- 85ème Régiment d'Infanterie de Ligne
- Artillery of the division
- III. Army corps under Field Marshal Lieutenant Prince Friedrich Franz Xaver von Hohenzollern-Hechingen
- approx. 18,000 men
- Reserve artillery
- 3 batteries of position artillery
- 1 heavy artillery battery (6 pounders)
- Division of the Vanguard (General Vukassović)
- Archduke Karl Legion (one battalion)
- Peterwardein Border Regiment (one battalion)
- Archduke Ferdinand's hussar regiment
- Battery of the cavalry artillery
- Division "Lusignan", ( General Marquis de Lusignan )
- IR 7 (Karl Schröder)
- IR 56 (Wenzel Colloredo)
- Divisional artillery
- Division "St. Julien ", (General Count St. Julien)
- IR 12 (Manfredini)
- IR 23 (Grand Duke of Würzburg)
- IR 20 (Kaunitz)
- IR 38 (Württemberg)
- Divisional artillery
- 6 grenadier battalions of the I. Reserve Corps stood as reserves at the height near Grub (they were not deployed)
- War report from 1809. Teugn parish ( memento from January 17, 2012 in the web archive archive.today ).
- ↑ In older sources, often referred to as the "Battle of Thann" or "Battle of Thann and Hausen" (today's name of Thann is Herrnwahlthann).
- ^ Pelet: Emperor Napoleon's campaign in Germany 1809. Vol. 2, 1824, p. 296ff; KK Generalstab (ed.): The campaign of 1809 in southern Germany. Vol. 1, ÖMZ 1862/63 (1865), p. 233.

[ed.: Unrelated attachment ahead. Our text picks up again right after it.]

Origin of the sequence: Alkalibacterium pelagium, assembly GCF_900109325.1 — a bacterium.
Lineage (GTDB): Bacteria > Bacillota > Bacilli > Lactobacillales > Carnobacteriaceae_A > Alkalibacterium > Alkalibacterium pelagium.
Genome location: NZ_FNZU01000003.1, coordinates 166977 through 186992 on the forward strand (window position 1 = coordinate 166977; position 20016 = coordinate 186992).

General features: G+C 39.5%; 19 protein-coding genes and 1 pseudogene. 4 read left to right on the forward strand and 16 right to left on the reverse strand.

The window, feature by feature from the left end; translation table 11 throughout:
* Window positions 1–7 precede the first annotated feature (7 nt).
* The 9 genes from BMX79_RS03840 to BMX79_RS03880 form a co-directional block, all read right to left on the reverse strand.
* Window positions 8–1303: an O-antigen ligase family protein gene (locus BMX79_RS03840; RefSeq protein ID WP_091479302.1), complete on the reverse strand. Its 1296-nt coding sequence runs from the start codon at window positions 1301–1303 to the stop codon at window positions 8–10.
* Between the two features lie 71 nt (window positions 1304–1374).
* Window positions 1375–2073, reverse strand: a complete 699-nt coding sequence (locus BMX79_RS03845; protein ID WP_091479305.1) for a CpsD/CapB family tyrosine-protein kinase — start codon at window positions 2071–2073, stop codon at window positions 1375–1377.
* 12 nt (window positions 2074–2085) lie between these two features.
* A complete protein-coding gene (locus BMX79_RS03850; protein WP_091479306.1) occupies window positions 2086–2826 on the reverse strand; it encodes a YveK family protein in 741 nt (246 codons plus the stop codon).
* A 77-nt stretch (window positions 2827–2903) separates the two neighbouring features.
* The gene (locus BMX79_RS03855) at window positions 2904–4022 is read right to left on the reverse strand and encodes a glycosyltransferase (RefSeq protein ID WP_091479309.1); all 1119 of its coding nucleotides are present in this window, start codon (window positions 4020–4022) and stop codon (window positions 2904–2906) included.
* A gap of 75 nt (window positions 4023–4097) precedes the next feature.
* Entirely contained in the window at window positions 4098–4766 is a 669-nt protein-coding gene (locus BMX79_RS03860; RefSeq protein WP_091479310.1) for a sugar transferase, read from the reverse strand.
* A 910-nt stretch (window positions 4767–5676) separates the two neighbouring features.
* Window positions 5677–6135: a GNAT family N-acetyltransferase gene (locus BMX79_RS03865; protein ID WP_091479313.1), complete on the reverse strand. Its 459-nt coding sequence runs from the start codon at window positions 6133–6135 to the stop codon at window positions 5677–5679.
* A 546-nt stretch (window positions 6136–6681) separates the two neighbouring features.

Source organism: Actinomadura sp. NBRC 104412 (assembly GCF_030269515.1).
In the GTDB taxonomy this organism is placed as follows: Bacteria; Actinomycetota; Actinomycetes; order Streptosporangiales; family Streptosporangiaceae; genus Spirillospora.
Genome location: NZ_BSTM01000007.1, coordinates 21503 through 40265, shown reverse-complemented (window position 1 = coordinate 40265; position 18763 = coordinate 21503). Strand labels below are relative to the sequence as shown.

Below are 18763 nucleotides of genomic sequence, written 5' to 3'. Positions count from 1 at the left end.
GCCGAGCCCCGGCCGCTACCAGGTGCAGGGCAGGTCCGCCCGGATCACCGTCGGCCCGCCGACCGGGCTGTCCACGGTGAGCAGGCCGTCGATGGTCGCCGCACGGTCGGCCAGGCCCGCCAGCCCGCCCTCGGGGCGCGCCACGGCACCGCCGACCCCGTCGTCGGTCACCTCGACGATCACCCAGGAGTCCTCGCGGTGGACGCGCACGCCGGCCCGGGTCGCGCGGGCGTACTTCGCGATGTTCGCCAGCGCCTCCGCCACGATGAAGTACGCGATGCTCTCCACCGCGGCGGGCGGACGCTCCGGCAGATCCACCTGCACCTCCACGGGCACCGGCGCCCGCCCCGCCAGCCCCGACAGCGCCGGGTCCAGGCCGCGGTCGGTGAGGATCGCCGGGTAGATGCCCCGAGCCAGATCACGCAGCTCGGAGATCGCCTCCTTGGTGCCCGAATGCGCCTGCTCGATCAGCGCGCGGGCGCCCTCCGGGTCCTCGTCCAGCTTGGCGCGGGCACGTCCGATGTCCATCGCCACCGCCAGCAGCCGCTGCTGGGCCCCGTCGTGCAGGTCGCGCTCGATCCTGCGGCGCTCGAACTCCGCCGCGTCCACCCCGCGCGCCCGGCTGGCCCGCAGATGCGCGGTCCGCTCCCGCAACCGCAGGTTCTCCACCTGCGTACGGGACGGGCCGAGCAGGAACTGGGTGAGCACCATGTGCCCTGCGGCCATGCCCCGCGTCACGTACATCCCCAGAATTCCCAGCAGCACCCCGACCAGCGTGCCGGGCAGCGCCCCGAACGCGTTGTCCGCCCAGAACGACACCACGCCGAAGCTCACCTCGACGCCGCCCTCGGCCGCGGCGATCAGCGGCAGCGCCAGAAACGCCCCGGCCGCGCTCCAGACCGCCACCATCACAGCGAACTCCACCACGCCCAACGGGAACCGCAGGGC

- ↑ the III. and IV. Army Corps and the I. Reserve Corps with a total of about 55,000 men (KK Generalstab (ed.): The campaign of the year 1809 in Southern Germany. Vol. 1, ÖMZ 1862/63 (1865), p. 212.)
- ^ Lossau: Characteristics of Napoleon's wars. bd. 3, 1847, pp. 28-38.
- ^ Schneidawind : Carl, Archduke of Austria. Vol. 2, 1840, p. 107.
- ^ Schneidawind: Carl, Archduke of Austria. Vol. 2, 1840, p. 106.
- ↑ since it was known at the Austrian headquarters that Marshal Davout was actually stronger than the troops in front of Hausen and Dünzling, they feared their sudden arrival at another point
- ^ Lossau: Characteristics of Napoleon's wars. Vol. 3, 1847, p. 50; Schneidawind: Carl, Archduke of Austria. Vol. 2, 1840, p. 108; Smola: The life of Prince Friedrich zu Hohenzollern-Hechingen. 1845, pp. 159-164.
- ↑ so the usual name of the battle in French literature, although at Thann (Herrnwahlthann) no fights took place at that time
- ↑ the reinforced cavalry division under General Montbrun took part in the battle of Dünzling; the remaining troops of the army corps marched on to Abensberg
- ↑ Numbering within the army corps
- ^ KK Generalstab (ed.): The campaign of 1809 in southern Germany. Vol. 1, ÖMZ 1862/63 (1865), p. 240f.
- ^ "Position artillery" was the name for heavy field artillery in the Austrian army at that time (from 12 pounders upwards); it corresponds roughly to the Prussian "heavy foot artillery" of that time
- ↑ the "divisions of the vanguard" had a different composition than the normal army divisions. There were usually mixed divisions of hunters and cavalry, which is why they are sometimes called "light division".
- ↑ a detachment of the division remained under General Pfanzelter at Bachl
- ↑ 3 pounder cannons; corresponds to the mounted artillery in Prussia
- ↑ The Thierry Brigade stayed with Abensberg
- ↑ in brackets the name of the so-called regiment owner (at that time actually only an honorary title)